FLASH. The 2022 “Post-Covid” meetup is currently scheduled for 6, 7, 8 October 2022 at Camp San Luis Obispo. Visit the West Coast MRCG website for further updates and details as they develop.
(Update: Our 4-6 May 2023 muster has just concluded. A good time was had by all!)
The twenty-first annual muster of the West Coast Military Radio Collectors group was held 5-7 May, 2016 at the National Guard base in San Luis Obispo. It included a good swap meet, a field operating exercise, great technical talks and a fun Fox Hunt on 51.0 mc. The hilltop exercise ran an SCR-694, PRC-6, A.R.C. Type 12 and a Swedish manufactured PRC-10A set. Good comms on all circuits back to base which was running an SCR-522, PRC-25 and a TCS set. This old gear still works great.
For the 2016 Fox hunt, Mark modified a PRT-4 transmitter with internal voice ID, tone keying and 2 different duty cycle modes (beginner and expert). The hunters used PRC-6 and PRC-25 radios with their associated AT-339 and AT-1082 DF loop antennas. We were not experts!
Careful – it might be booby-trapped. Testing the “Swedish PRC-10A”. That radio is an interesting, licensed-built set known in the Swedish Army as the Ra-105. External primary battery power, but it worked great.
Some photos of recent activities with the West Coast Military Radio Collectors Group at Camp San Luis Obispo on the central California coast. The meets usually include indoor and outdoor operational displays plus local field ops to test and evaluate this old gear in its intended configurations. (minus the P-51 Mustang, see below).
“Oscar the Octopus” Cartoon from “Know Your PT Boat”, crewman’s handbook. Technical Publication No.9, NAVSHIPS 250-222-1, U.S. Navy, 1945.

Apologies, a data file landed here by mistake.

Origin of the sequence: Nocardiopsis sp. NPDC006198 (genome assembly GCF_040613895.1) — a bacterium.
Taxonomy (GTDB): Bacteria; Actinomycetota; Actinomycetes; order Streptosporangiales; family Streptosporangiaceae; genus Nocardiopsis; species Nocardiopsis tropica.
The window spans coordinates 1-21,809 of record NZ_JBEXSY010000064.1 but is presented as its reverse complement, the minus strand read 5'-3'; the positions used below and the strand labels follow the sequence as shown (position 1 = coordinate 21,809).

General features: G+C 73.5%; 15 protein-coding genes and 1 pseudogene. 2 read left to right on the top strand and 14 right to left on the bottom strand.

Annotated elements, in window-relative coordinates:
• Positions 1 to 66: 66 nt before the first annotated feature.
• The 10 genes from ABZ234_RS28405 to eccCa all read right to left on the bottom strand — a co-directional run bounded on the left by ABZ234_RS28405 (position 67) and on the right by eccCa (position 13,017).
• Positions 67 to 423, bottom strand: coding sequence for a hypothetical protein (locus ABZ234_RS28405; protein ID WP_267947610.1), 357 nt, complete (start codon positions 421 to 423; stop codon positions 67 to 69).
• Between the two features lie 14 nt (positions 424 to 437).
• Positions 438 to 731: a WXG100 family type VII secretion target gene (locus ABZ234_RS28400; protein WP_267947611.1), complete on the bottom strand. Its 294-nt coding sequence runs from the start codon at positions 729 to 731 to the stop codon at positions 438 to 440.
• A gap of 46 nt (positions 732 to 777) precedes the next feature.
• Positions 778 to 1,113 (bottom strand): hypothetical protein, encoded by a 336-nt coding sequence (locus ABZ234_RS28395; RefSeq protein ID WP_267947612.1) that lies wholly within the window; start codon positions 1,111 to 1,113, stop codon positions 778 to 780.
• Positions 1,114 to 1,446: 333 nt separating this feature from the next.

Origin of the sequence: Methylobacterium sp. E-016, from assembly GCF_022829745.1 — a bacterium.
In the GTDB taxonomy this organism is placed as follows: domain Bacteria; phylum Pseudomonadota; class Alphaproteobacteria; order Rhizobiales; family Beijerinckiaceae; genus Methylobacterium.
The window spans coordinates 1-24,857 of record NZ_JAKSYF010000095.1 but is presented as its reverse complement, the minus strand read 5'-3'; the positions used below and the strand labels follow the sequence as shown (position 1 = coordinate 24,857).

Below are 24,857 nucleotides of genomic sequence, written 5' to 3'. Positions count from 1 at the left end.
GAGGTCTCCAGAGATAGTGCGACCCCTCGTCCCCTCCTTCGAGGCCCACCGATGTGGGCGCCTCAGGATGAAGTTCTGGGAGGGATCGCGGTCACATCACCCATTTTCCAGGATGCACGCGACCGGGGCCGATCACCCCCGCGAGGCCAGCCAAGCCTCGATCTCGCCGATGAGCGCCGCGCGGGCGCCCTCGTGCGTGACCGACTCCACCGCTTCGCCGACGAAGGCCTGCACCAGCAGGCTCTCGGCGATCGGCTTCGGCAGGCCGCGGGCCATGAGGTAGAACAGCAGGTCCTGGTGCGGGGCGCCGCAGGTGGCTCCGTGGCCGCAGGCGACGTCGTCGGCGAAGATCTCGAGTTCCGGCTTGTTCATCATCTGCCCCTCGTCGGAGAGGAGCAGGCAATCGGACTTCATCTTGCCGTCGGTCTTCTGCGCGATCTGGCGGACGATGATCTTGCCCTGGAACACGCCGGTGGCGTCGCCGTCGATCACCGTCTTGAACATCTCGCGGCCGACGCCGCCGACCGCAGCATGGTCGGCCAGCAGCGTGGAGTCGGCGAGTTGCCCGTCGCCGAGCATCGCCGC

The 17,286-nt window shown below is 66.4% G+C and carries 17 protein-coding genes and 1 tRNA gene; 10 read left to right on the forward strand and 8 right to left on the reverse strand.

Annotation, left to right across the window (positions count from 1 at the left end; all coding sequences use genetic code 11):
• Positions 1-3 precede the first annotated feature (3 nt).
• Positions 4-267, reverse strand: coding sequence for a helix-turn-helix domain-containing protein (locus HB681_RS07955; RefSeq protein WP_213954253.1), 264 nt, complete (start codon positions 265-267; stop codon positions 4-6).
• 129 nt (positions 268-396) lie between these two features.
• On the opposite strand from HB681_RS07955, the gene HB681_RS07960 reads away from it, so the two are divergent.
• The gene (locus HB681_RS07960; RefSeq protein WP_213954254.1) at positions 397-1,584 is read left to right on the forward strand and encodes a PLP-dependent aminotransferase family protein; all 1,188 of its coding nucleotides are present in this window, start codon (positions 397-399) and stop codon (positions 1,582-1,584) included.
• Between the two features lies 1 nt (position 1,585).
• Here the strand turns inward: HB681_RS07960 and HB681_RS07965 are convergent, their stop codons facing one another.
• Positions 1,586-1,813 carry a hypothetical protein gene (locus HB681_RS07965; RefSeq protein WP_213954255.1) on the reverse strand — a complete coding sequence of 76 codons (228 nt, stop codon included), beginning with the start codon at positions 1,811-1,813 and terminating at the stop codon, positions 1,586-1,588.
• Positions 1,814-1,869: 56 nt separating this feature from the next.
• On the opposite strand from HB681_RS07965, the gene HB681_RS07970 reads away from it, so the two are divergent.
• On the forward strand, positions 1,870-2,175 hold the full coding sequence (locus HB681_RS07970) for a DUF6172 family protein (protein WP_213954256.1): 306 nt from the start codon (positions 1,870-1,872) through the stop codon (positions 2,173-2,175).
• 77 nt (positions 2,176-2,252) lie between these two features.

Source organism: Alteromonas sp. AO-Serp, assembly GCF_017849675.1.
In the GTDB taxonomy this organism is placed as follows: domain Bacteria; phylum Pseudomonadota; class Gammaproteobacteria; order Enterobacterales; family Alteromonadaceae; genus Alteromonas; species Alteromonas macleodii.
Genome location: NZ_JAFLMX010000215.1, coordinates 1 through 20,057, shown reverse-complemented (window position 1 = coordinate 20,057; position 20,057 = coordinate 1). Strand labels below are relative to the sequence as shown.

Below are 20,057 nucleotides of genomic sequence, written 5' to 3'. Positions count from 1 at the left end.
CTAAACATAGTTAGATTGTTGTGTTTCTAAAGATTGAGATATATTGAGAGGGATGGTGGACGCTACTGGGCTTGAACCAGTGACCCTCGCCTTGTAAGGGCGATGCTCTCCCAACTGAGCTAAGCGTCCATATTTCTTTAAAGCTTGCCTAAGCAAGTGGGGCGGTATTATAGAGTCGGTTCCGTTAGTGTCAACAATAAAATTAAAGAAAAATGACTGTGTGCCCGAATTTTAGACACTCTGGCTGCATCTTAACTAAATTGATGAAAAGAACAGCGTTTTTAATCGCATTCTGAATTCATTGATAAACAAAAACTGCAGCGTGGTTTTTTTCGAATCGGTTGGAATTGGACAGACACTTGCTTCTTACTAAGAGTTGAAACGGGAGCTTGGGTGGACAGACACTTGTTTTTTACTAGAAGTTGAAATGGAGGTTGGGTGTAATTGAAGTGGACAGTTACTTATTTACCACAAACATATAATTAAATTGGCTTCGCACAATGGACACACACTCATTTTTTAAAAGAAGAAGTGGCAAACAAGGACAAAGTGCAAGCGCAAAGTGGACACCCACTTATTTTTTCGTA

We also participated in “Camp Delta” the annual spring rally of the Military Vehicle Collectors of California. This included a “Battalion Communications Center” using period equipment. Plus various Field Training Exercises. Some pix below.
MRCG 2014 at Camp San Luis Obispo:
Above: Working a distant PRC-6 with the PRC-10 on the High Ground from Guard Hill overlooking the base. That’s the Pacific in the background. Seen here is the “Electric Chair” outfitted with a PRC-25, PRT-4, PRR-9, BC-611 and PRC-6 for VHF – HF relay. We were working Tom and Andy at their distant location using their TBX-8, MAB and PRC-6. Good comms. We also worked Craig as he drove his M-38A1 around with its GRC-9 on 3885 Kc.
Below: John’s beautifully restored SCR-522 operating tailgate portable on 144.450 Mc. John had just provided another restored SCR-522 for a P-51 Mustang project, the “Sierra Sue II”. That aircraft will be the most accurately restored Mustang flying when it is finished. They even contracted with a wire manufacturer to fabricate all new wire to the original WWII specifications. Everything will be original – including its SCR-522 set. Here he is listening to an ARC-1 back at the base NCO club, our meeting location.
Above: Another of John’s restored SCR-522’s seen here under the canopy of the beautifully restored P-51 Mustang Sierra Sue II.
Some of the usual suspects marveling at the sound of the SCR-522 Autotune: Stand Back !!
Your typical “candid, action” photo…..That’s the base in the background. Everything was working!
Above: In the display area we find Chuck’s GRC-109 system with the elusive UGP-12 generator and GRA-71 code burst keyer. Chuck fired up the Genny and it was very quiet – and little smoke. It had been painted white along with its transit case sometime in the past. Prior service at Ice Station Zebra perhaps?
More indoor operating displays: